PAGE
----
In 2018, The Ocean Cleanup was a participant in Microsoft's annual hackathon, where volunteers work together on moonshots to try to come up with innovative solutions. The resulting machine learning models have helped The Ocean Cleanup track plastic and other waste, and informed how and where the nonprofit deploys its giant autonomous plastic collectors.
Take a look at how it works.
The Ocean Cleanup is a nonprofit taking on plastic pollution on two fronts: plastic already in the ocean, and plastic moving into the ocean through rivers.
Plastic in oceans tend to form large systems like the Great Pacific Garbage Patch and break down into microplastics, which can be harmful to marine life and eventually people.
According to The Ocean Cleanup, going after this waste with ships and nets would be expensive, time consuming, and require massive amounts of fossil fuels.
Instead, the project is working with what it calls a passive system for cleanup.
Interceptors like this one are part of the nonprofit's fleet.
The solar powered vehicle autonomously collects plastic from rivers before it can reach the ocean, moving with river currents.
With some already deployed in Jakarta and Malaysia, The Ocean Cleanup hopes to use interceptors on 1000 of the most polluting rivers around the world within five years.
Vietnam and the Dominican Republic are the next sites.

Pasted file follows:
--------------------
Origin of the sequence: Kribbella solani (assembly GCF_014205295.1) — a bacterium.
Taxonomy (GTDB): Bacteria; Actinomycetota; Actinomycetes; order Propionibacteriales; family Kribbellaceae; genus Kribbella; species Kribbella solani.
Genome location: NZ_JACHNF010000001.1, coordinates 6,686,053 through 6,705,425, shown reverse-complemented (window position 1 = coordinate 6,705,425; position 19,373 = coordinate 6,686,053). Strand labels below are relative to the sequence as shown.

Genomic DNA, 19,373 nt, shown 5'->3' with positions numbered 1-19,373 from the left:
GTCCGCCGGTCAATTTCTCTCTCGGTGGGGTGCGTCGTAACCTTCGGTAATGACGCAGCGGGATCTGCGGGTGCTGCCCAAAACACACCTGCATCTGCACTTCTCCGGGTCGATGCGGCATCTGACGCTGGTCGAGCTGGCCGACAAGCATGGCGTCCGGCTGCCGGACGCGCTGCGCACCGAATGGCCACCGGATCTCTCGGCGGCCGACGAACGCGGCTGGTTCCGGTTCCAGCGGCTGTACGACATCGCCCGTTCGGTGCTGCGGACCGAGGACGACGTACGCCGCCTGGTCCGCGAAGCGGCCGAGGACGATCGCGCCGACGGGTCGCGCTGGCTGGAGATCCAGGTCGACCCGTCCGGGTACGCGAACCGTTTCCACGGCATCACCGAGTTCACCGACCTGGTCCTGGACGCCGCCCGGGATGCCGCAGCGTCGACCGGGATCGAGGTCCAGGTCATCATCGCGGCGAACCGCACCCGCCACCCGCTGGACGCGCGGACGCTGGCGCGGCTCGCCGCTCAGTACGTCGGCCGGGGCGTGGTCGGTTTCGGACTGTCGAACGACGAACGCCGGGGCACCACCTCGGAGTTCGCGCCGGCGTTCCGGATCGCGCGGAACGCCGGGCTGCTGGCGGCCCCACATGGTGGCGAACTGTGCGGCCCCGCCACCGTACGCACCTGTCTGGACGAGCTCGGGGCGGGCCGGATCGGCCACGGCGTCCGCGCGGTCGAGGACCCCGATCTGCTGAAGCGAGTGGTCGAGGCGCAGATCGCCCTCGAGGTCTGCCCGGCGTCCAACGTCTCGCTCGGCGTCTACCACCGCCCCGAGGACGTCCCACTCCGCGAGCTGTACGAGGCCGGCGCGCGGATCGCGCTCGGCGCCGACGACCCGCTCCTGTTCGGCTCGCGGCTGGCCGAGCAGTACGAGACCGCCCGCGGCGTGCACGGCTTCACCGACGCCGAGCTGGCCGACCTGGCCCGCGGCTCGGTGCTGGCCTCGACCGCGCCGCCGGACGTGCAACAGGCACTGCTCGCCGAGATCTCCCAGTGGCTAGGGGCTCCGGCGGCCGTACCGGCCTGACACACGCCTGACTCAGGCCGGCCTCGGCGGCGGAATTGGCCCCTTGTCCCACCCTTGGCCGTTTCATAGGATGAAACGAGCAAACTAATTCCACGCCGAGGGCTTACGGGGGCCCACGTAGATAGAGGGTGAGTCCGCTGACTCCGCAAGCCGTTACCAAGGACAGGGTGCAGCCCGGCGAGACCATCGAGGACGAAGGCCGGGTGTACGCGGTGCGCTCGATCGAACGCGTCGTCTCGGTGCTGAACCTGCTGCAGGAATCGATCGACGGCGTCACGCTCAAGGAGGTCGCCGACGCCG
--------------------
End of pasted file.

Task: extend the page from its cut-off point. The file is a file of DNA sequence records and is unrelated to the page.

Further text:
Each interceptor has a capacity of 65 cubic yards of waste and weighs nearly 50 tons.
Despite the massive size, the nonprofit says the interceptor is scalable because it was designed for mass production, can work in most of the world's polluting rivers, and requires only minimal human contact with dangerous pollutants.
The interceptor is a kind of catamaran, where water continues moving with the current while concentrated plastic flows into the interceptor.
The current moves debris onto a permeable conveyer belt, leaving only pollutants behind.
Depending on the weather, current, and other factors a single interceptor can collect more than 11,000 pounds of debris in a day.
Once full, the interceptor brings waste to shore to be sorted at a local facility.
This is where Microsoft's help comes in. In 2018, Microsoft employee Drew Wilkinson reached out to The Ocean Cleanup by email about how the tech giant might help the nonprofit at its annual hackathon.
"Microsoft has immense computational resources that could really help you track and monitor your efforts at a fraction of the cost using AI," he wrote in his outreach email.
Over two company hackathons, Microsoft employees built a machine learning model to track plastic flowing through rivers with interceptors.
Before Microsoft's help, the nonprofit had one person labeling and identifying images of debris by himself, an inefficient and tedious process.
The nonprofit shared images with Microsoft volunteers, who used the machine learning model to identify plastic versus other debris like leaves or branches.
In one summer, they were able to label more than 30,000 photos.
Now they're working on a similar model for ocean photos, too.
Vessels in the ocean have a similar cleanup method and bring back debris to Mission Control in San Francisco for assessment.
Now, The Ocean Cleanup is working to recycle the collected plastic into new products to keep the nonprofit financially sustainable.